Head of the Indicators and Analysis Division, OECD Directorate for Education
While in China last month for the launch of the first Chinese edition of Education at a Glance
, I had the privilege of spending half a day in one of the experimental schools in Shanghai that is developing and piloting the next generation of the provinces educational reforms. Shanghai, among today’s top performers in PISA
serves, in turn, as a pilot for China’s educational future.
The previous wave of reforms in Shanghai had focused on professionalising education and disseminating good practice through a system of empowered and networked schools. Those established the capacity of the education system to attracted the most talented teachers to the most challenging classrooms and the most capable school leaders to the most disadvantaged schools. The new reforms are now intended to produce innovative approaches to pedagogy and personalised learning experiences. The aim is to offer a more flexible curriculum while avoiding the pitfalls that are familiar to students and teachers in the West. Students in our countries, for example, can sometimes feel overwhelmed and lost amid a great selection of courses and may opt for courses that either do not make use of or hone their talents or that help them to avoid demanding work.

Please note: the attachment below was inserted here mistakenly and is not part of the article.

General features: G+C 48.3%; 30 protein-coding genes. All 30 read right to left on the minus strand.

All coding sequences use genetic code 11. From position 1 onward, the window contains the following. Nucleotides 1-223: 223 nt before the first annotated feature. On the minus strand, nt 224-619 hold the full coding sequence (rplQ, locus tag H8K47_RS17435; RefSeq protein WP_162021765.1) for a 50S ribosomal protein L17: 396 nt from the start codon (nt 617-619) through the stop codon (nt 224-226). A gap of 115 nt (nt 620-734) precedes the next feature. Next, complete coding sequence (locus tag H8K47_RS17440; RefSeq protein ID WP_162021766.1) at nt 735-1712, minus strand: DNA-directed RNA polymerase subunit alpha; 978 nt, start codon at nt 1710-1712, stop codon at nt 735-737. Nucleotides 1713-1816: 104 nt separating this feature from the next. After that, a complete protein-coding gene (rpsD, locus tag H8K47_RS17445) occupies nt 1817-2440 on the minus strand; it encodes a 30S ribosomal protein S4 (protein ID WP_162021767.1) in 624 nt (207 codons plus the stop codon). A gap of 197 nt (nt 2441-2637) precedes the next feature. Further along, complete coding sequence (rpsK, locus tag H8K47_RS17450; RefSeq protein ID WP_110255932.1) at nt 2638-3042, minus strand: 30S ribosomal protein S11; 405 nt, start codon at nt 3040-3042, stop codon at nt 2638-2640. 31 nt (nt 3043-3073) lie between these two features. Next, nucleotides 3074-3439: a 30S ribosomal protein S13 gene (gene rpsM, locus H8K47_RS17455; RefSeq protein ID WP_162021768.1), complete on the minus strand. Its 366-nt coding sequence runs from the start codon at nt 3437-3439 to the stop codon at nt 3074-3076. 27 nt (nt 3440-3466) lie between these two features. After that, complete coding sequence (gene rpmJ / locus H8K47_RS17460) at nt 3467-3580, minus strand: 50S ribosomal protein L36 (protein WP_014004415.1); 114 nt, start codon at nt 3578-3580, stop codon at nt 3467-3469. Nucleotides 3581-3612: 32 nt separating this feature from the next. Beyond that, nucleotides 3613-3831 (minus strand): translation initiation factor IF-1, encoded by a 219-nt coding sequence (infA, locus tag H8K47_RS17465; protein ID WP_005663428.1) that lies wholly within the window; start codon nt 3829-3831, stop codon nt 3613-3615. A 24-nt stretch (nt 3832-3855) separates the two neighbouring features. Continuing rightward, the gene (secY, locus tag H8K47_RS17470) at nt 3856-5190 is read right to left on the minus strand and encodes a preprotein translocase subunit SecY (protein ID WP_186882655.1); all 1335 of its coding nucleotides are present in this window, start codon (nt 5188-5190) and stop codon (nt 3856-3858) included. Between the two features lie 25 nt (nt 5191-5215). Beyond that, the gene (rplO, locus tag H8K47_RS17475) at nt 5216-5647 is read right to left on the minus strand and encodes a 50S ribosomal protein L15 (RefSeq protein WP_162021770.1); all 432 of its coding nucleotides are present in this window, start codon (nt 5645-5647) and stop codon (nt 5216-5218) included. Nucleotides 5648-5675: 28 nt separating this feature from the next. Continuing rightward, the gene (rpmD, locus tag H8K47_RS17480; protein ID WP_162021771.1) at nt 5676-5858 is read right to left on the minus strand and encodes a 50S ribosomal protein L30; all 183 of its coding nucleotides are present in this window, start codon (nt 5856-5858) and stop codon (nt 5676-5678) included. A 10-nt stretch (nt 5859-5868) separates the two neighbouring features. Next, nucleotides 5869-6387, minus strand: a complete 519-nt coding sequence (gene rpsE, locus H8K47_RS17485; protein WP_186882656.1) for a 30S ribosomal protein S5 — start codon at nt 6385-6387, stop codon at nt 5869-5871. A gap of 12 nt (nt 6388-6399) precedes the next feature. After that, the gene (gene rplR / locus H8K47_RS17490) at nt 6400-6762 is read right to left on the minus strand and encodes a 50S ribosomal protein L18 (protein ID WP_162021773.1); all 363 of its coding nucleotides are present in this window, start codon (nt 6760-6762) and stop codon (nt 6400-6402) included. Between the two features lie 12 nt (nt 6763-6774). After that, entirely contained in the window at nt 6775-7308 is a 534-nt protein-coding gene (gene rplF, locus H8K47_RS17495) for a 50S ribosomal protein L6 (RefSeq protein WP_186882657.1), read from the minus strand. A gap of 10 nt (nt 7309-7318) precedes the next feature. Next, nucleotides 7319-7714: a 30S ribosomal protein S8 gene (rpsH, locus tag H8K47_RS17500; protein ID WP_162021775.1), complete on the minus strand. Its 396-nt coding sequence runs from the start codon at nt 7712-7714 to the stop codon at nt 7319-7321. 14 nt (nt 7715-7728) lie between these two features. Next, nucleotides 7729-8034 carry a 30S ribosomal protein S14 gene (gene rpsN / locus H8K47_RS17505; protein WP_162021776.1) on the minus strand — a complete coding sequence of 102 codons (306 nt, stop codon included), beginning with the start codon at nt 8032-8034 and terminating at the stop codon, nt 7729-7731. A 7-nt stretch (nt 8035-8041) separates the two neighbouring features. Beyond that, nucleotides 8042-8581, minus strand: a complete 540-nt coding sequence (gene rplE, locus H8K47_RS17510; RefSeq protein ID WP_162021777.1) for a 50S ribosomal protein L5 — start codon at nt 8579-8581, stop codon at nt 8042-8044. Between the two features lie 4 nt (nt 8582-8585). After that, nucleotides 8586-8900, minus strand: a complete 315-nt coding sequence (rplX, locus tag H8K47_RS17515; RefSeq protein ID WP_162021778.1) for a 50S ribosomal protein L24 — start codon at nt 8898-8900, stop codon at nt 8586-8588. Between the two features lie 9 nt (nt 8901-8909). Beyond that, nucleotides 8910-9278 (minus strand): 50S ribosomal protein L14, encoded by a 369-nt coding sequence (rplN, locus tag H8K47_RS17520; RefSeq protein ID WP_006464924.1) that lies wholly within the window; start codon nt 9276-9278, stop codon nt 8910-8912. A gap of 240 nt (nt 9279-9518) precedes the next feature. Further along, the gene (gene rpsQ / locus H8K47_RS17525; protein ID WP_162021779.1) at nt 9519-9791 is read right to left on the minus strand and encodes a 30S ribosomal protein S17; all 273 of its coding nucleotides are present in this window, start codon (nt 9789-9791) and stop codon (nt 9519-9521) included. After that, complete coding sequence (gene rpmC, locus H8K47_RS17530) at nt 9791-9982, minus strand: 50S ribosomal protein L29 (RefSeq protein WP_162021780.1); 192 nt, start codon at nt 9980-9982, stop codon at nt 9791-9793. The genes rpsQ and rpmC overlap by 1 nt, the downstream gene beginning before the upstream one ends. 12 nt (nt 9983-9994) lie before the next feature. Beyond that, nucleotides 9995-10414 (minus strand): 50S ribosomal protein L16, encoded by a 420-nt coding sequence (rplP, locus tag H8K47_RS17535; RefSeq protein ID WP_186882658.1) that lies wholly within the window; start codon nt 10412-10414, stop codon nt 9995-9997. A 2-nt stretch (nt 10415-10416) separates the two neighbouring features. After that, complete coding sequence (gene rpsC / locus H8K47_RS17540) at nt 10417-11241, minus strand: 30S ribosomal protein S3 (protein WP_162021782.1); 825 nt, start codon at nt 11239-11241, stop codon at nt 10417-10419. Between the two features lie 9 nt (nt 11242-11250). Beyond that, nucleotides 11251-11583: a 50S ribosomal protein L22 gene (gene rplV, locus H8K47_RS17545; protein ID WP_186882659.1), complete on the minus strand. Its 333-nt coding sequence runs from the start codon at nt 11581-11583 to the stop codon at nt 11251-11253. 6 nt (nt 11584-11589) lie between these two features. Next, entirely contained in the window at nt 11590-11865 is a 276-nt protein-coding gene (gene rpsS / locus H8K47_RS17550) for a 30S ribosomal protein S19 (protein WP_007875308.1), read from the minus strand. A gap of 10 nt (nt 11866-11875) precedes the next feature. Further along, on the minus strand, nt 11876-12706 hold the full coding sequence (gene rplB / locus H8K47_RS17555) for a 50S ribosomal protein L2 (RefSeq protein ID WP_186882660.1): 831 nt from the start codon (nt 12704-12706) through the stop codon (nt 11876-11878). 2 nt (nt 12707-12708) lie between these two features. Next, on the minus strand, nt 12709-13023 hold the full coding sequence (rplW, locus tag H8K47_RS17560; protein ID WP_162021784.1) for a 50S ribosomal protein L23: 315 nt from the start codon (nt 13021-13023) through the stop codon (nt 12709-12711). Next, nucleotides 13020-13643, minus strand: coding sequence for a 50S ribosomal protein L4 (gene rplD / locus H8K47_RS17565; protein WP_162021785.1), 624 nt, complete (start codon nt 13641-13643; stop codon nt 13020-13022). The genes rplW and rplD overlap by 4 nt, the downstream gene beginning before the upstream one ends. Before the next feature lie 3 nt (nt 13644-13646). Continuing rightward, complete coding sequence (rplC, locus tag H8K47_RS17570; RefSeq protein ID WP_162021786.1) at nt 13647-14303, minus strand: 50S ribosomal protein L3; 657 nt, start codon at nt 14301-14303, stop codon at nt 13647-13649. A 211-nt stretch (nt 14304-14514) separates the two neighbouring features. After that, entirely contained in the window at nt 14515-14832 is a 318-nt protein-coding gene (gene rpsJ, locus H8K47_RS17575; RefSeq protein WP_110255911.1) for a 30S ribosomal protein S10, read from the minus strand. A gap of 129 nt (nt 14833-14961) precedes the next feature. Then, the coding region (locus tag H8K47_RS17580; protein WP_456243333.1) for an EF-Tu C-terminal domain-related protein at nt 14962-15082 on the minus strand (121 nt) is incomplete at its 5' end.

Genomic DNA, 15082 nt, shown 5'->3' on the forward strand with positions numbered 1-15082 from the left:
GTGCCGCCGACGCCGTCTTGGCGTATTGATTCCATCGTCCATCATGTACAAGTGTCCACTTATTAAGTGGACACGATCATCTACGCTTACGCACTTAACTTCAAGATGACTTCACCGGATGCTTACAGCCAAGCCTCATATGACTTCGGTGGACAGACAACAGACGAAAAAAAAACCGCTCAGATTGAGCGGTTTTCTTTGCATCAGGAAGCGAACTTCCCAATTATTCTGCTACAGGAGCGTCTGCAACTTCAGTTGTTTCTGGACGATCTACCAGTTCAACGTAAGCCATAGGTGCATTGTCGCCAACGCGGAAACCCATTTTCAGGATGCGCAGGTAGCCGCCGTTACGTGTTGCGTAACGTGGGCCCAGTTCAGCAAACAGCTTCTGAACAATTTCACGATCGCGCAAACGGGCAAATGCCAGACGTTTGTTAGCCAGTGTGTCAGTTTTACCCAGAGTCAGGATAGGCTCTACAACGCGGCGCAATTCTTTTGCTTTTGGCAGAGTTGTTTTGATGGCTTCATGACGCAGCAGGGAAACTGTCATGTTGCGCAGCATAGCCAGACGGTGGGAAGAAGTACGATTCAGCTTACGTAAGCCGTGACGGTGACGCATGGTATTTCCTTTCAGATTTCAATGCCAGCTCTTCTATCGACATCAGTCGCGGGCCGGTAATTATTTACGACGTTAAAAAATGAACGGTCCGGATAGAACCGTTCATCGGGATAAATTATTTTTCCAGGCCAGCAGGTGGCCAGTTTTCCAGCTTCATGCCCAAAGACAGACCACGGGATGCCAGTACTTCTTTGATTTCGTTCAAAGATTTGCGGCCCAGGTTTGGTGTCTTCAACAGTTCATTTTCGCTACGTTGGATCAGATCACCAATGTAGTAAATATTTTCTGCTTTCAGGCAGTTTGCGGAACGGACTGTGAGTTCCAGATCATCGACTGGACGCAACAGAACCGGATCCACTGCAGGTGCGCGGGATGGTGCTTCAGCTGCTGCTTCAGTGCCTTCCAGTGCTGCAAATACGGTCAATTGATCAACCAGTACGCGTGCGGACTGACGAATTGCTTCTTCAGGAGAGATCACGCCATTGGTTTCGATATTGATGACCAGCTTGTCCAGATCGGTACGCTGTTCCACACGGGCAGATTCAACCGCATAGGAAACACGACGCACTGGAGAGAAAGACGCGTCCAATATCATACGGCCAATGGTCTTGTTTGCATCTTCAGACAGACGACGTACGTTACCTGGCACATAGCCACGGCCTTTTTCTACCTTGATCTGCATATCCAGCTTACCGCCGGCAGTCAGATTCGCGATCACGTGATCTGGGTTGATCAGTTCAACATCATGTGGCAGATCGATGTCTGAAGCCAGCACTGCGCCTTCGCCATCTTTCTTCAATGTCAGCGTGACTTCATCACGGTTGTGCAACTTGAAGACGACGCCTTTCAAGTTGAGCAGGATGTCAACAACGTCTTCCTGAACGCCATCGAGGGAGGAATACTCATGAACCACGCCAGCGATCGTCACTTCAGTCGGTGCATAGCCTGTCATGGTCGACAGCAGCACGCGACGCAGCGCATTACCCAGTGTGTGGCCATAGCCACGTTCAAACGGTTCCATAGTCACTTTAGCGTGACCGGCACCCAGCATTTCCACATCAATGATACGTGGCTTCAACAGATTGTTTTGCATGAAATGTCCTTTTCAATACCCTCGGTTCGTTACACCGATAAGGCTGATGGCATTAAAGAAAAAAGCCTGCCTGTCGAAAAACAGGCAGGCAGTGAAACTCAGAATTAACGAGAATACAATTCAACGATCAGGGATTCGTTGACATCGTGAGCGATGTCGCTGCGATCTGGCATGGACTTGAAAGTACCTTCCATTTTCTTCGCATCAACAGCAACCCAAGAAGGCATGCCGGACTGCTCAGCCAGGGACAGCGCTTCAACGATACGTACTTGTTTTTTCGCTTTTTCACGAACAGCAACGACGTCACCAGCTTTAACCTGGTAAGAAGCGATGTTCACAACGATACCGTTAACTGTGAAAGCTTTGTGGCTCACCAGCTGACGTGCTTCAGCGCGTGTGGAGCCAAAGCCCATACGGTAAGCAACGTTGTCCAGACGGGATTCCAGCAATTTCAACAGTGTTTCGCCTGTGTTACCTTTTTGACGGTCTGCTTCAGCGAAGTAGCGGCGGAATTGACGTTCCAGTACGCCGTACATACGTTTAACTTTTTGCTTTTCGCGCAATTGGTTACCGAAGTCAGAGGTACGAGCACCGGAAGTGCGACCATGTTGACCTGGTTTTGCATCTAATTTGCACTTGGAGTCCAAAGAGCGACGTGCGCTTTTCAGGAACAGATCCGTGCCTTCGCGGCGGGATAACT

This includes an intensive process of individual career counselling, where students can express and explore their interests in projects. Teams of teachers then match these student wish-lists against professional assessments of students’ strengths. This is all done systematically and is carefully monitored to determine whether and how the process can work on a far larger scale. For example, the experimental school I visited is required to replicate its efforts in seven of its empowered schools.
The Chinese are investing substantial resources in these reforms and are prepared to invest even more later on when they are disseminated more broadly throughout the education system. This investment, and the ways in which students expressed themselves and discussed their ideas about their education, were very different from what I had seen and heard in Chinese schools before. What is evident now is that the Chinese system is well beyond playing catch-up with world-class standards; quite simply, China is designing its own educational future.
If I had any doubts that China is “going global” at breakneck speed, they were dispelled when, on my way to the municipal office, I encountered a group of pre-school children who all wanted to speak with me in English. When I asked my hosts about this later, they said that their vision was to prepare every pupil for a global economy. They seem well on their way to achieving this goal.